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It’s officially fall, which means it’s the season of cozy sweaters, changing leaves, crisp temps, pumpkin-spiced everything—and scaring the bejeezus out of yourself in the name of fun. While many are content spending autumn watching Hallmark movies and sipping cider, some of us require a bit of horror and fright. For the latter crowd, we’ve collected eight haunted houses that’ll make this October one to remember (or one you’ll try to forget).
The Frightmare Compound
There are many haunted houses around the Front Range, but not all of them come with their own real-life haunted past: It’s said that the founder of this 38-year-old Denver attraction, Brad Holder, is buried on the premises. Now run by his son, the haunt includes a bevy of creepy characters, a coffin simulator, mini escape rooms, and more. At the end of your trip, take a selfie with a spooky monster to prove that you made it all the way through the labyrinth. 10798 Yukon St., Westminster, Sun-Thu, 7–10 p.m., Fri-Sat, 7 p.m.–midnight; tickets start at $30
13th Floor Haunted House
For over a decade, the ever-changing storylines at this Denver mainstay have provided scare junkies with a reliable thrill. This year, attendees will pass through a thawing cryogenics lab rife with recently awakened residents, contend with a deceased doll maker’s collection of Victorian toys, and fight through a battle between vampires and werewolves. There is also a number of side attractions, including axe throwing and a “shriekeasy” bar—which might aid in soothing your post-fright nerves. 3400 E. 52nd Ave., open daily, 7 p.m.–midnight; tickets start at $20
Monster to Midnight at Distortions Monster World
Fear-loving families can rub elbows with a range of live characters, including dragons, vampires, and some personas you might have seen in TV or movies. Added bonus for parents: Little ones (and other fright-resistant guests) can receive a “monster repellant” sticker to remain immune from spooking and enjoy the creatures from a safe distance. 500 16th St.; Thu–Sat, 6 p.m.–midnight, Oct. 31, 6 p.m.–midnight; tickets start at $27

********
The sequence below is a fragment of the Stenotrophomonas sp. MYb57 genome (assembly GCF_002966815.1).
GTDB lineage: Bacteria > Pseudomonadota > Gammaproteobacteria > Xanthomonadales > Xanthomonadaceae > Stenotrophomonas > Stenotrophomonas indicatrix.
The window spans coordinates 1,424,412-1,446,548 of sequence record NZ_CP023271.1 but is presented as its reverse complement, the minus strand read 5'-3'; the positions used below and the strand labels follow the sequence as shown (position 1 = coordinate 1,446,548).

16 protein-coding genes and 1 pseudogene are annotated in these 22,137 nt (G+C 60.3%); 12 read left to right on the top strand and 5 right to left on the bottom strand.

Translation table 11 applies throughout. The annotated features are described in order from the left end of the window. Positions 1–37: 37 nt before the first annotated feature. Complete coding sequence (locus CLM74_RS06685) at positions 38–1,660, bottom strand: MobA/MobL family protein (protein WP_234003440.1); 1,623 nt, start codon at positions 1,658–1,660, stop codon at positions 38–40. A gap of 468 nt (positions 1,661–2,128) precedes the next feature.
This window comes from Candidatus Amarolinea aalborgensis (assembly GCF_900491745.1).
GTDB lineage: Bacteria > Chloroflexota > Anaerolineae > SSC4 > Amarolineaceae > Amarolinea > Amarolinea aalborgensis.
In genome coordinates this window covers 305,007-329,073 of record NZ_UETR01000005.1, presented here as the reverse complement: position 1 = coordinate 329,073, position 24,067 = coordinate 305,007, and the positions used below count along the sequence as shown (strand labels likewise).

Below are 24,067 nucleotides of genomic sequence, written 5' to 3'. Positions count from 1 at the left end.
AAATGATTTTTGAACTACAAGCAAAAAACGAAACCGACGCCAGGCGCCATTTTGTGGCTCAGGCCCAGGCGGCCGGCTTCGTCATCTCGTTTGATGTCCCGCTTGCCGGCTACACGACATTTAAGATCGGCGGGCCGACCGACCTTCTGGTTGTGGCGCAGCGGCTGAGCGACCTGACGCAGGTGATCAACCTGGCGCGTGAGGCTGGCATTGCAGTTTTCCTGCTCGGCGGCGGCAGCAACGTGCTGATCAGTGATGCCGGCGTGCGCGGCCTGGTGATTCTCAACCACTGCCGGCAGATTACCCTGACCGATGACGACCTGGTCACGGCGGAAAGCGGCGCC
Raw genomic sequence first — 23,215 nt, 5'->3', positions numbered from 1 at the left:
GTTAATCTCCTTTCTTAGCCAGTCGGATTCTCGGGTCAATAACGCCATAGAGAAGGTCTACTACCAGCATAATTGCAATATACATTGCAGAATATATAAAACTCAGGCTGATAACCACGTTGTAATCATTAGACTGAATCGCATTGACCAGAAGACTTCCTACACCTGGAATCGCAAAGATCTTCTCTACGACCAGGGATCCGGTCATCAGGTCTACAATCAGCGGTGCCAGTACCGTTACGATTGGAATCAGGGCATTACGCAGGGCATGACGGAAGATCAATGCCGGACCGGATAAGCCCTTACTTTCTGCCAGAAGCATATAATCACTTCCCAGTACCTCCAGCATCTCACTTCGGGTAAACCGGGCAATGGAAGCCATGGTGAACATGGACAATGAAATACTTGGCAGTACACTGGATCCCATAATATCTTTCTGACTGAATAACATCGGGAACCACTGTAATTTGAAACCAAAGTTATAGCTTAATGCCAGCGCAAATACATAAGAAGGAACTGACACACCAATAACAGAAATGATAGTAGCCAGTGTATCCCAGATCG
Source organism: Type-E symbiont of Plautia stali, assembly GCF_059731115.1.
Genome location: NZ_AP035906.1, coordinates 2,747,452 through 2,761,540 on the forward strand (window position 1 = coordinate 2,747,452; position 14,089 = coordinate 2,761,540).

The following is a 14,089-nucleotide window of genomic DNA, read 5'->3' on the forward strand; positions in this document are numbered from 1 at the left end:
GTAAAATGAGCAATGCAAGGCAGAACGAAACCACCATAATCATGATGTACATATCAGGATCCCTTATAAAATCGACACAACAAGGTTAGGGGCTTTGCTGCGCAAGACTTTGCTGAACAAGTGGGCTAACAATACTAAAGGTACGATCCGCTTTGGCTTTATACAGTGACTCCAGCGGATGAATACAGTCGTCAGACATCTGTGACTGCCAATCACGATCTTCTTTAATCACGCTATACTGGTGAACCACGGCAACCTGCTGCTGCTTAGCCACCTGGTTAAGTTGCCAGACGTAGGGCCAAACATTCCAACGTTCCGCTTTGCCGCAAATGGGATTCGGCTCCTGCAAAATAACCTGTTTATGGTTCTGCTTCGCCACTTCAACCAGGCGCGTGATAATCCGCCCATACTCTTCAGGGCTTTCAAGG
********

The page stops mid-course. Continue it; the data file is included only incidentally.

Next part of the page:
Fright by Night
The iconic Denver amusement park we all know and love—Elitch Gardens—will transform into a zone of doom and despair during this after-dark fest. As guests partake in the normal amusement park rides, they’ll have to trudge through a carnival graveyard overrun by flesh-hungry clowns, a haunted inn, and performances by zombies. 2000 Elitch Circle; Sat–Sun, 6 p.m.; tickets start at $15
If you’ve ever wondered what you’d do in a scary movie, this terrifying adventure is your way to find out. The detailed sets and storylines have been curated by film, TV, and special effects professionals, resulting in a hyperrealistic experience. Dodge all the circus clowns, evil doctors, and demented hospital patients, and you’ll be able to tell your friends you survived one of Colorado’s most horrifying houses. 3021 N. Hancock Ave., Colorado Springs; times vary; tickets starting at $22
The stories at the center of this historic performance are so chilling they’ve remained with us for centuries—and are still frightening new generations. As guests rove from room to room, actors will tell gothic tales from the likes of Edgar Allan Poe, H.G. Wells, Mary Shelley. The experience is held in the more than 100-year-old Molly Brown House Museum, so be wary of spirits showing up to tell tales of their own. 1340 Pennsylvania St.; times vary; $20
Cemeteries are spooky even when they’re not brimming with sinister ghouls and malevolent ghosts. Unfortunately, the burial grounds in this Parker attraction have tons of lost souls looking for revenge—meaning double the terror. This year, the acres have updated trails and new themes, so even if you’ve been before, you’ll be horrified anew. 11321 Dransfeldt Rd., Parker; Fri–Sat, Oct. 21 & 31, 7–10 p.m.; $30–45
Centered around a Colorado industry, this blood-curdling adventure will take you through a fictional Centennial State mining town named “Cold Falls.” Allegedly abandoned in 1859 under mysterious circumstances, the colony and its tunnels have been excavated and are open to the public for exploring—at their own risk. 3910 Palmer Park Blvd., Colorado Springs; $38–$56